4. Intervention Description [ Time Frame: after intervention (at 12 month point for intervention group and 18 month for wait-list control group) ]
    a description of interventionist contact time with participant and frequency, method and types of services provided

Information from the National Library of Medicine

Choosing to participate in a study is an important personal decision. Talk with your doctor and family members or friends about deciding to join a study. To learn more about this study, you or your doctor may contact the study research staff using the contacts provided below. For general information, Learn About Clinical Studies.

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Ages Eligible for Study:   18 Years and older   (Adult, Older Adult)
Sexes Eligible for Study:   All
Accepts Healthy Volunteers:   No

Inclusion Criteria:

  • clinically definite MS (diagnosed by a neurologist)
  • patient determined disease steps (PDDS) less than or equal to 6 (i.e. not wheel-chair bound)
  • GLTEQ<24 (not active enough for health benefits)

Exclusion Criteria:

  • medical instability (PAR-Q moderate-high risk of exercise-related harm)
  • persons unable to provide consent
  • persons under the age of 18 years old

Information from the National Library of Medicine

To learn more about this study, you or your doctor may contact the study research staff using the contact information provided by the sponsor.

Please refer to this study by its identifier (NCT number): NCT04027114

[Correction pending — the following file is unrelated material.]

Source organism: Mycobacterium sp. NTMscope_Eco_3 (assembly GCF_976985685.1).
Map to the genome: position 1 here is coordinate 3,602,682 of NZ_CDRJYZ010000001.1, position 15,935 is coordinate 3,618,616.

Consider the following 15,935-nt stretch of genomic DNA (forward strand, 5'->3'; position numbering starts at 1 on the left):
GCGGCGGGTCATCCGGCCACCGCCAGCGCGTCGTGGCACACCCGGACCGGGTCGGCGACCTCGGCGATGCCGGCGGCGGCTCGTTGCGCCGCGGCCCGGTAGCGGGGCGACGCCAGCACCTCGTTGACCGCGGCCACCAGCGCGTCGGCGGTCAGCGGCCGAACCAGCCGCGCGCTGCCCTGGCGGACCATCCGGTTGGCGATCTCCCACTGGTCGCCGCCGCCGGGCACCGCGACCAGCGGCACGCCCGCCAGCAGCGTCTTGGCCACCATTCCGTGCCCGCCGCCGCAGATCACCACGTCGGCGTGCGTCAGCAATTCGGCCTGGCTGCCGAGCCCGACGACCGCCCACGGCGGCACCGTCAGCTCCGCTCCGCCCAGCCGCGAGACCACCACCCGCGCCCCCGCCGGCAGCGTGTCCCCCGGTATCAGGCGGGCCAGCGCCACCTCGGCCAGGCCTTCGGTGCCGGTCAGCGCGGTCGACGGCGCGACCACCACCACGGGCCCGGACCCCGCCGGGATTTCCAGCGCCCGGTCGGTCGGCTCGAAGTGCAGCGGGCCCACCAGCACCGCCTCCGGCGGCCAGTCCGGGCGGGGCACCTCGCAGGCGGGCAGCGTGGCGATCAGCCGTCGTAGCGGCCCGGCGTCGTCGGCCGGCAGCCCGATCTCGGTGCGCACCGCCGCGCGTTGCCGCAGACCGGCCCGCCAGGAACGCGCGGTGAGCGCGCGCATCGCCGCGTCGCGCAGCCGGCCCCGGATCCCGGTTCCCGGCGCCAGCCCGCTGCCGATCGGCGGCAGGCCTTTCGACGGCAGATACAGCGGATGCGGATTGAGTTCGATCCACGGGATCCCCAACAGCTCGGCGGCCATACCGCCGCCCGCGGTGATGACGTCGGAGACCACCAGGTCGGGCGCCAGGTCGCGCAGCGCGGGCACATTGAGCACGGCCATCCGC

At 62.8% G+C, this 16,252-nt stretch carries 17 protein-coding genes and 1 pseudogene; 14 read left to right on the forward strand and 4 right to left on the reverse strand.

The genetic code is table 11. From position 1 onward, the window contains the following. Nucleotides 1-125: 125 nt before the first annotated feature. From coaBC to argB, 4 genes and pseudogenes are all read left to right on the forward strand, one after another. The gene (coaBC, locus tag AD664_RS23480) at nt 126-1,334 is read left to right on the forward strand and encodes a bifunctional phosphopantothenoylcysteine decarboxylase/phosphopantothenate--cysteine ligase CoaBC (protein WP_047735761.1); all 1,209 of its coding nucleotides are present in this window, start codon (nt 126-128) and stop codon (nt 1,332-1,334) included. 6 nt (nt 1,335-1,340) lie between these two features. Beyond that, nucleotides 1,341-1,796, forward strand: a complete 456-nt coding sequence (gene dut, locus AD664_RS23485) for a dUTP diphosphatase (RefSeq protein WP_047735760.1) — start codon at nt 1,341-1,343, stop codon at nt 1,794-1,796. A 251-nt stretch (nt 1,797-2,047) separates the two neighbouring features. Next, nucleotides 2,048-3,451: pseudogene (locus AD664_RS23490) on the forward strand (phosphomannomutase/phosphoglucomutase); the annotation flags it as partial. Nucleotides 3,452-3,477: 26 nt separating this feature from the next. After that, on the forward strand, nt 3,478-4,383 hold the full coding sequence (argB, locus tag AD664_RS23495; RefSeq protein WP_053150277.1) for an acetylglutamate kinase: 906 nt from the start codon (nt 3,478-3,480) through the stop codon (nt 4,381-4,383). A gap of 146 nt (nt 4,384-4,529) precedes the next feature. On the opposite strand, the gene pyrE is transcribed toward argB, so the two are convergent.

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Canada, Saskatchewan
University of Saskatchewan
Saskatoon, Saskatchewan, Canada, S7N 2Z4
Sponsors and Collaborators
University of Saskatchewan
Saskatchewan Health Research Foundation (SHRF)
Saskatchewan Centre for Patient Oriented Research (SCPOR)

Publications automatically indexed to this study by Identifier (NCT Number):
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Responsible Party: Sarah Donkers, Assistant Professor, University of Saskatchewan Identifier: NCT04027114    
Other Study ID Numbers: Bio-1019
First Posted: July 19, 2019    Key Record Dates
Last Update Posted: July 19, 2019
Last Verified: July 2019
Individual Participant Data (IPD) Sharing Statement:
Plan to Share IPD: Undecided

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Studies a U.S. FDA-regulated Drug Product: No
Studies a U.S. FDA-regulated Device Product: No
Keywords provided by Sarah Donkers, University of Saskatchewan:
randomized controlled trial
multiple sclerosis
behaviour change
physical activity
disability progression
walking function
Additional relevant MeSH terms:
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Multiple Sclerosis
Pathologic Processes
Demyelinating Autoimmune Diseases, CNS
Autoimmune Diseases of the Nervous System
Nervous System Diseases
Demyelinating Diseases
Autoimmune Diseases
Immune System Diseases